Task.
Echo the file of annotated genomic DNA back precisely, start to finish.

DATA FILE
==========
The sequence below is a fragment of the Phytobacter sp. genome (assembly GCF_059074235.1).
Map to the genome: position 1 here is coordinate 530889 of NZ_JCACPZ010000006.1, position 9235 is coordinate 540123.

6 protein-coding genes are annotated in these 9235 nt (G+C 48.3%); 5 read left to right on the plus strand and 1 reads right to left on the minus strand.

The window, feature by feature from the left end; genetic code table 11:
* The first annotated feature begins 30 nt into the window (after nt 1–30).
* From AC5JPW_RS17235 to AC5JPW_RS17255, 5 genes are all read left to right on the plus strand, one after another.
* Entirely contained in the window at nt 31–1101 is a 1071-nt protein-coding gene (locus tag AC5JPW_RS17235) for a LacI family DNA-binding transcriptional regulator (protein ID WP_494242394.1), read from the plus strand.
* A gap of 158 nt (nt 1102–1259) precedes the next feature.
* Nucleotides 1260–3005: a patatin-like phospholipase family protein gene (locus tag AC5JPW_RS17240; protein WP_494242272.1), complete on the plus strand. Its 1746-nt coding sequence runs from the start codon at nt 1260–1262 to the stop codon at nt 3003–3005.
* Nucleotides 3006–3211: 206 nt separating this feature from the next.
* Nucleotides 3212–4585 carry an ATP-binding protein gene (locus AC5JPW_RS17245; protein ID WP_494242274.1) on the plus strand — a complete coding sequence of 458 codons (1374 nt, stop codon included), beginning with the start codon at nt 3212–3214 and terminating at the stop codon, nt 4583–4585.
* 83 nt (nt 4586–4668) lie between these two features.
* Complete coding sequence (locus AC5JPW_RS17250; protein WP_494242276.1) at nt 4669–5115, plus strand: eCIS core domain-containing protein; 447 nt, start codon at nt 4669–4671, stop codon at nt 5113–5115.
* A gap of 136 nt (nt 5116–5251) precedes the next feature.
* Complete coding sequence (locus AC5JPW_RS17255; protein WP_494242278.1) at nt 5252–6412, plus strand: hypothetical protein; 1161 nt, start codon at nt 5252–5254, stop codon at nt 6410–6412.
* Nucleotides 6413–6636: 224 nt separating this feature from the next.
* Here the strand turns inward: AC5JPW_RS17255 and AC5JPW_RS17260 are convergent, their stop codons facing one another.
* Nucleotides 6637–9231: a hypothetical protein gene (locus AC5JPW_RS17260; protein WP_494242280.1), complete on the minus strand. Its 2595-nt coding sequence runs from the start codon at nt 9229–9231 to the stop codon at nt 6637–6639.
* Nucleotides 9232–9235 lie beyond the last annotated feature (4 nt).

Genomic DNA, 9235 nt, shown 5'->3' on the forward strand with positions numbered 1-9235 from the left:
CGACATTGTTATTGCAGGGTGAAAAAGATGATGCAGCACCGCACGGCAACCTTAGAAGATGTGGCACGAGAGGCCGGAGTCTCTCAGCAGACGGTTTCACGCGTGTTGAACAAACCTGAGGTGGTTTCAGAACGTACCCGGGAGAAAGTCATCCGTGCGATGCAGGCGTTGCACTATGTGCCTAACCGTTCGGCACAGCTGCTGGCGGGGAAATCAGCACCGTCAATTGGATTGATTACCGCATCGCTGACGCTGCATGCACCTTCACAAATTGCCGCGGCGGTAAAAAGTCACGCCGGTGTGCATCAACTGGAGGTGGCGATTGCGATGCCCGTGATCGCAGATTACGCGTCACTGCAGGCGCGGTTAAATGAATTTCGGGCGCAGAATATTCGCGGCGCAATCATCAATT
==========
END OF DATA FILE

The sequence below is a fragment of the Phytobacter sp. genome (assembly GCF_059074235.1).
Map to the genome: position 1 here is coordinate 530889 of NZ_JCACPZ010000006.1, position 9235 is coordinate 540123.

6 protein-coding genes are annotated in these 9235 nt (G+C 48.3%); 5 read left to right on the plus strand and 1 reads right to left on the minus strand.

The window, feature by feature from the left end; genetic code table 11:
* The first annotated feature begins 30 nt into the window (after nt 1–30).
* From AC5JPW_RS17235 to AC5JPW_RS17255, 5 genes are all read left to right on the plus strand, one after another.
* Entirely contained in the window at nt 31–1101 is a 1071-nt protein-coding gene (locus tag AC5JPW_RS17235) for a LacI family DNA-binding transcriptional regulator (protein ID WP_494242394.1), read from the plus strand.
* A gap of 158 nt (nt 1102–1259) precedes the next feature.
* Nucleotides 1260–3005: a patatin-like phospholipase family protein gene (locus tag AC5JPW_RS17240; protein WP_494242272.1), complete on the plus strand. Its 1746-nt coding sequence runs from the start codon at nt 1260–1262 to the stop codon at nt 3003–3005.
* Nucleotides 3006–3211: 206 nt separating this feature from the next.
* Nucleotides 3212–4585 carry an ATP-binding protein gene (locus AC5JPW_RS17245; protein ID WP_494242274.1) on the plus strand — a complete coding sequence of 458 codons (1374 nt, stop codon included), beginning with the start codon at nt 3212–3214 and terminating at the stop codon, nt 4583–4585.
* 83 nt (nt 4586–4668) lie between these two features.
* Complete coding sequence (locus AC5JPW_RS17250; protein WP_494242276.1) at nt 4669–5115, plus strand: eCIS core domain-containing protein; 447 nt, start codon at nt 4669–4671, stop codon at nt 5113–5115.
* A gap of 136 nt (nt 5116–5251) precedes the next feature.
* Complete coding sequence (locus AC5JPW_RS17255; protein WP_494242278.1) at nt 5252–6412, plus strand: hypothetical protein; 1161 nt, start codon at nt 5252–5254, stop codon at nt 6410–6412.
* Nucleotides 6413–6636: 224 nt separating this feature from the next.
* Here the strand turns inward: AC5JPW_RS17255 and AC5JPW_RS17260 are convergent, their stop codons facing one another.
* Nucleotides 6637–9231: a hypothetical protein gene (locus AC5JPW_RS17260; protein WP_494242280.1), complete on the minus strand. Its 2595-nt coding sequence runs from the start codon at nt 9229–9231 to the stop codon at nt 6637–6639.
* Nucleotides 9232–9235 lie beyond the last annotated feature (4 nt).

Genomic DNA, 9235 nt, shown 5'->3' on the forward strand with positions numbered 1-9235 from the left:
CGACATTGTTATTGCAGGGTGAAAAAGATGATGCAGCACCGCACGGCAACCTTAGAAGATGTGGCACGAGAGGCCGGAGTCTCTCAGCAGACGGTTTCACGCGTGTTGAACAAACCTGAGGTGGTTTCAGAACGTACCCGGGAGAAAGTCATCCGTGCGATGCAGGCGTTGCACTATGTGCCTAACCGTTCGGCACAGCTGCTGGCGGGGAAATCAGCACCGTCAATTGGATTGATTACCGCATCGCTGACGCTGCATGCACCTTCACAAATTGCCGCGGCGGTAAAAAGTCACGCCGGTGTGCATCAACTGGAGGTGGCGATTGCGATGCCCGTGATCGCAGATTACGCGTCACTGCAGGCGCGGTTAAATGAATTTCGGGCGCAGAATATTCGCGGCGCAATCATCAATT